Keith Rankin’s Chart Analysis – Covid19: Weekly Summary

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Analysis by Keith Rankin.

Sweden had the world’s highest Covid19 rate of reported deaths. Chart by Keith Rankin.

Today’s first summary chart looks at reported Covid19 cases and deaths over the seven days to 14 May. It is sorted into a Covid19 ‘deaths league’. Sweden now leads the world for acknowledged Covid19 deaths, closely followed by United Kingdom and Belgium. While Netherlands is showing well below Sweden and Belgium, Monday’s chart showed the large extent of the undercount of Covid19 deaths in Netherlands.

(Belgium continues to be the worst affected country in the world – excluding little San Marino – with three times the number of deaths per capita than the USA. Sweden has 33% more Covid19 deaths per capita than the USA. The regular news reports that the USA is the worst affected country from Covid19 are far from true.)

(This table omits a number of small mainly wealthy countries that have been excluded because of their small size: Bermuda [British], Andorra [Europe], Sint Maarten [Dutch], Mayotte [French], Channel Islands [British], Sao Tome and Principe [Portuguese-speaking Island nation off African coast].)

For deaths in the last week, Ecuador is fourth in the world, still well ahead of Brazil and Peru for Latin America; though Peru has many more new cases – per capita – than the other two. Mexico is now also making a significant showing.

While the chart is still dominated by the usual European suspects, there are relative newcomers from eastern Europe (Moldova, Bosnia and Herzegovina, Romania and Finland).

Also of great significance is the presence of an Arabian country – Kuwait – in the ‘deaths league’. Kuwait has so many new cases that it requires two columns.

Re Netherlands, I saw the following story on Al Jazeera this week: Hidden coronavirus tragedies: Dutch elderly advised against ICU. Netherlands is the country with the most ‘liberal’ euthanasia laws. It appears that, while elderly Dutch people have not really embraced euthanasia, government policy is to place subtle pressure on them: “In late March, the Dutch Federation for Medical Specialists advised medical professionals to be more selective in sending COVID-19 patients to the ICU”.

I have a sense that a variation of this ‘let the old die quietly’ approach is taking place in Sweden. Sweden is an overtly mercantilist country (as is Netherlands) that sees its economic purpose of life as “making money” (especially through exports), and where people ‘live to work’ rather than ‘work to live’. A nation with such underlying values places a lowish value on the lives of retired persons. I caught Paul Henry (on TV3) interviewing a senior public health official from Sweden. The Swedish official dismissed his country’s high death rate, claiming that the ratio of deaths to cases (what our Ashley Bloomfield calls the “positivity rate”) is unimportant because Sweden is not interested in knowing about “asymptomatic” cases of Covid19. It seems that Sweden’s strategy is to let the virus infect as many people as it can, treat the seriously ill, and not worry too much about elderly fatalities. At present, two in every thousand people in Stockholm have died from Covid19; not quite as bad as New York City, but certainly comparable.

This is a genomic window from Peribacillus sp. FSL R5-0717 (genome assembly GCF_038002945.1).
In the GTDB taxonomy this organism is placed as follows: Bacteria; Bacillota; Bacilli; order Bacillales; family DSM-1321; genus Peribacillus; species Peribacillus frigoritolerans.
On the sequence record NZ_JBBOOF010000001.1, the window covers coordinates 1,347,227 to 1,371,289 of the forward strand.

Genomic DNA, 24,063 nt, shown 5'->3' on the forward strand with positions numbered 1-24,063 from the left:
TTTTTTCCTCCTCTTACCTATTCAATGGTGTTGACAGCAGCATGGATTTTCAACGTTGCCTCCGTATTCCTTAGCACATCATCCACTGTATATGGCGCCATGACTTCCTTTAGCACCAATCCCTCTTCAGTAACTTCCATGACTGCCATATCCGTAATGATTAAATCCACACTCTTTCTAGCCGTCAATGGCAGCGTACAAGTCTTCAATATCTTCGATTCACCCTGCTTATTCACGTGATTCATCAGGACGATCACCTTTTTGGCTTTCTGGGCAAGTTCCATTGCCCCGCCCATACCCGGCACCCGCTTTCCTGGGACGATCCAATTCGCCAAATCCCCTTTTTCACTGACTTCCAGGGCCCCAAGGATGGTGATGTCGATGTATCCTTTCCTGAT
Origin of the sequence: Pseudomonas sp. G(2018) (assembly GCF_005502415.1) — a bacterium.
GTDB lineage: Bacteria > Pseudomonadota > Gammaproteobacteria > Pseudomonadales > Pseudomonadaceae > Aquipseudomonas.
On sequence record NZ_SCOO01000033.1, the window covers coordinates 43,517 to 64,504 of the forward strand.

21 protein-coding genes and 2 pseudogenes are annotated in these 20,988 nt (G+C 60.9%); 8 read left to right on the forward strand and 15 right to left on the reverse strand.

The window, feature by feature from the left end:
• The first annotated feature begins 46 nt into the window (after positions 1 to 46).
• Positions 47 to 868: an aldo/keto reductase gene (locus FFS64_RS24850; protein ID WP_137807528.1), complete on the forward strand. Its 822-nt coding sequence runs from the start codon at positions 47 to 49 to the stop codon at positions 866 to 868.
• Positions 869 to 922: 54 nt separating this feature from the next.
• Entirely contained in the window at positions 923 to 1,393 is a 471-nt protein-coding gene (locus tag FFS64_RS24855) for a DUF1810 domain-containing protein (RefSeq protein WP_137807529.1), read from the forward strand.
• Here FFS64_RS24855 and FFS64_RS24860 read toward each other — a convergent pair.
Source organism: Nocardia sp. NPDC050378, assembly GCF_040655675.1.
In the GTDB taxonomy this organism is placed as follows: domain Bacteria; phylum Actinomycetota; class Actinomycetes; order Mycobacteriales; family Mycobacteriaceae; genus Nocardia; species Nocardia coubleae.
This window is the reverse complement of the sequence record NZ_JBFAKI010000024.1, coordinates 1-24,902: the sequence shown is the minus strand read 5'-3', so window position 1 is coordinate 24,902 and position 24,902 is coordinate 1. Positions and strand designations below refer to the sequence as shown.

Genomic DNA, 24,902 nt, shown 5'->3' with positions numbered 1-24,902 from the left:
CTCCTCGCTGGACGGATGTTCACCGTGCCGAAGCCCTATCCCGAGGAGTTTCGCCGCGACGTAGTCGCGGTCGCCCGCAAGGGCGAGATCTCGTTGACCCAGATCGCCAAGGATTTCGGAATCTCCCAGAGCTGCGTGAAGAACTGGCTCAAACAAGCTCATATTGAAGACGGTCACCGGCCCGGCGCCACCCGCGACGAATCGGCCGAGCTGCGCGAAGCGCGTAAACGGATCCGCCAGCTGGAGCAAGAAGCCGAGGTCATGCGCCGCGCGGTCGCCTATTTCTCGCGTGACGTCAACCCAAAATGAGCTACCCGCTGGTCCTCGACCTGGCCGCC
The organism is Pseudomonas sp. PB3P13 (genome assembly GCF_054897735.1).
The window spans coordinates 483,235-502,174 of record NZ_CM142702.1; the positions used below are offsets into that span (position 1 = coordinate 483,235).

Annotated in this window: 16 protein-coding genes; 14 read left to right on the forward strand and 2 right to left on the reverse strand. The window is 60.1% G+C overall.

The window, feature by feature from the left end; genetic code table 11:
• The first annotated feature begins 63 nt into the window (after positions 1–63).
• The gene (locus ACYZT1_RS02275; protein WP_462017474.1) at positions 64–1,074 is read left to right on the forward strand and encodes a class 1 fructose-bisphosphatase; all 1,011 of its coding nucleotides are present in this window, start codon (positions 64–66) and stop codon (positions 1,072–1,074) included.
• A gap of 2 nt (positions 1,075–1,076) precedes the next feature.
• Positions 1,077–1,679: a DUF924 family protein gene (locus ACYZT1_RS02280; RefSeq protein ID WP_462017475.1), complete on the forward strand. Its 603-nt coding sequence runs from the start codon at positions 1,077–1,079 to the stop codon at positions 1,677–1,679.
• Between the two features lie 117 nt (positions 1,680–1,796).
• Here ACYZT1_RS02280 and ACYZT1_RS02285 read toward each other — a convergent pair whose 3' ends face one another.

One more country to note is Ireland, which has gone ‘under the radar’, but continues to have a serious problem. Being an island hasn’t helped Ireland very much.

Whoops! What is happening on the Arabian peninsula? Chart by Keith Rankin.

Qatar – home of Al Jazeera, and one of the last airlines to keep flying around the world – has more than double the new cases of the second country, Kuwait. Bahrain, UAE, Saudi Arabia and Oman also feature on this chart. While only Kuwait has significant numbers of deaths so far, it seems likely that death rates in the other Arabian countries will pick up later this month. (We should also note that we are currently in the middle of Ramadan, which may have something to do with what is happening in these countries.) Qatar and UAE resemble Singapore in a number of ways; Singapore is, like them, a leader in new cases. Hopefully the Arabian countries will prove as good as Singapore in averting high death rates. Certainly, the age profile of the cases in the Arabian countries will be much lower than in Europe and North America, so that will help to keep their death rates down.

(Note that two countries were omitted from the second chart, again for being too small. These were San Marino and Mayotte.)

An important country for New Zealand to watch is Chile, which is in many ways like New Zealand, has winter coming, and has had a major outbreak of new cases after easing restrictions.

We also note the presence of Russia, now ahead of USA in terms of cases per person. Another country to note is Gabon, the first continental African country to show up. Gabon is a comparatively wealthy French-speaking country. Also, we see the Maldives, a popular tourist country in the Indian Ocean; a country whose main industry is high-end tourism.

Ireland shows a remarkably similar pattern of deaths as the United States. Chart by Keith Rankin.

Among the Anglo-Celtic countries, United Kingdom clearly leads the Covid19 mortality data. I think it’s clear that, in London at least, the virus spread too widely to be contained before any containment measures were implemented. Ireland lags the UK, but leads Canada. It is looking like eventual death rates from Covid19 will be much the same in Ireland, Canada and the USA.

New Zealand and Australia continue to look good. It appears that Australia has contained its recent upturn in cases. Winter is the challenge now, for the southern hemisphere countries.

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